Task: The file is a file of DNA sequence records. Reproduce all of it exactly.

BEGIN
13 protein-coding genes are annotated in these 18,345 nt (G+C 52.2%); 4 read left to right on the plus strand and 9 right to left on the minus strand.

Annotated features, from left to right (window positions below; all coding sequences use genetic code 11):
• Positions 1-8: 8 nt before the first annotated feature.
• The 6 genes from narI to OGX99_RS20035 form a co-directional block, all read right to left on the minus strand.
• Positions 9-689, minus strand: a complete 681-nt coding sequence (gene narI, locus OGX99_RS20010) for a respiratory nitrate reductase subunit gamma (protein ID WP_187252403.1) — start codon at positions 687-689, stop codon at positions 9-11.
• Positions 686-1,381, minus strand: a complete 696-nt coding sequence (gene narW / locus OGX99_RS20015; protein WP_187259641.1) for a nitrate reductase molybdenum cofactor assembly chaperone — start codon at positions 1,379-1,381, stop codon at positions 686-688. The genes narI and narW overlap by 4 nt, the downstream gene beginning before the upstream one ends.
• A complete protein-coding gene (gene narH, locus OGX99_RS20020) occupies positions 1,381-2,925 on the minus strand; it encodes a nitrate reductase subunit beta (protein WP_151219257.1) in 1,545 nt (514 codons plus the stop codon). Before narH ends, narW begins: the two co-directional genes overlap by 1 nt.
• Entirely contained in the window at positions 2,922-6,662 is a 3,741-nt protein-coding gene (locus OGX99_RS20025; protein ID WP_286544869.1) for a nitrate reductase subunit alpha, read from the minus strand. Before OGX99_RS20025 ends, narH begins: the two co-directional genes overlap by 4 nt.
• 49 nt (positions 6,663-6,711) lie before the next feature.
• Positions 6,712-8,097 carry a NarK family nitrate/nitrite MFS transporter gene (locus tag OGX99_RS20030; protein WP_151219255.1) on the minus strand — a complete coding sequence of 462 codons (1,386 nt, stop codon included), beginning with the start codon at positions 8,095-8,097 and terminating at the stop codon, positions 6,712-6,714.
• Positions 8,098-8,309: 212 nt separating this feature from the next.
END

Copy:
13 protein-coding genes are annotated in these 18,345 nt (G+C 52.2%); 4 read left to right on the plus strand and 9 right to left on the minus strand.

Annotated features, from left to right (window positions below; all coding sequences use genetic code 11):
• Positions 1-8: 8 nt before the first annotated feature.
• The 6 genes from narI to OGX99_RS20035 form a co-directional block, all read right to left on the minus strand.
• Positions 9-689, minus strand: a complete 681-nt coding sequence (gene narI, locus OGX99_RS20010) for a respiratory nitrate reductase subunit gamma (protein ID WP_187252403.1) — start codon at positions 687-689, stop codon at positions 9-11.
• Positions 686-1,381, minus strand: a complete 696-nt coding sequence (gene narW / locus OGX99_RS20015; protein WP_187259641.1) for a nitrate reductase molybdenum cofactor assembly chaperone — start codon at positions 1,379-1,381, stop codon at positions 686-688. The genes narI and narW overlap by 4 nt, the downstream gene beginning before the upstream one ends.
• A complete protein-coding gene (gene narH, locus OGX99_RS20020) occupies positions 1,381-2,925 on the minus strand; it encodes a nitrate reductase subunit beta (protein WP_151219257.1) in 1,545 nt (514 codons plus the stop codon). Before narH ends, narW begins: the two co-directional genes overlap by 1 nt.
• Entirely contained in the window at positions 2,922-6,662 is a 3,741-nt protein-coding gene (locus OGX99_RS20025; protein ID WP_286544869.1) for a nitrate reductase subunit alpha, read from the minus strand. Before OGX99_RS20025 ends, narH begins: the two co-directional genes overlap by 4 nt.
• 49 nt (positions 6,663-6,711) lie before the next feature.
• Positions 6,712-8,097 carry a NarK family nitrate/nitrite MFS transporter gene (locus tag OGX99_RS20030; protein WP_151219255.1) on the minus strand — a complete coding sequence of 462 codons (1,386 nt, stop codon included), beginning with the start codon at positions 8,095-8,097 and terminating at the stop codon, positions 6,712-6,714.
• Positions 8,098-8,309: 212 nt separating this feature from the next.